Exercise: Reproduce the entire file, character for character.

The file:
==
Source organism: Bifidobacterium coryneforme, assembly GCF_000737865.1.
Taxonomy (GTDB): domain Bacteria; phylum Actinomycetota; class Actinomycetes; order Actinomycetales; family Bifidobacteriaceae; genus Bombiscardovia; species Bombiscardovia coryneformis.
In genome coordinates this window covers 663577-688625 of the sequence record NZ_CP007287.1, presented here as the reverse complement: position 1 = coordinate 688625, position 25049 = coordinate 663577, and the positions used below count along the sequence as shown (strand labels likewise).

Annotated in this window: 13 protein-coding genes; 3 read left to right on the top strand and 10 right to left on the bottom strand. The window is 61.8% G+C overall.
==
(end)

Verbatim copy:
Source organism: Bifidobacterium coryneforme, assembly GCF_000737865.1.
Taxonomy (GTDB): domain Bacteria; phylum Actinomycetota; class Actinomycetes; order Actinomycetales; family Bifidobacteriaceae; genus Bombiscardovia; species Bombiscardovia coryneformis.
In genome coordinates this window covers 663577-688625 of the sequence record NZ_CP007287.1, presented here as the reverse complement: position 1 = coordinate 688625, position 25049 = coordinate 663577, and the positions used below count along the sequence as shown (strand labels likewise).

Annotated in this window: 13 protein-coding genes; 3 read left to right on the top strand and 10 right to left on the bottom strand. The window is 61.8% G+C overall.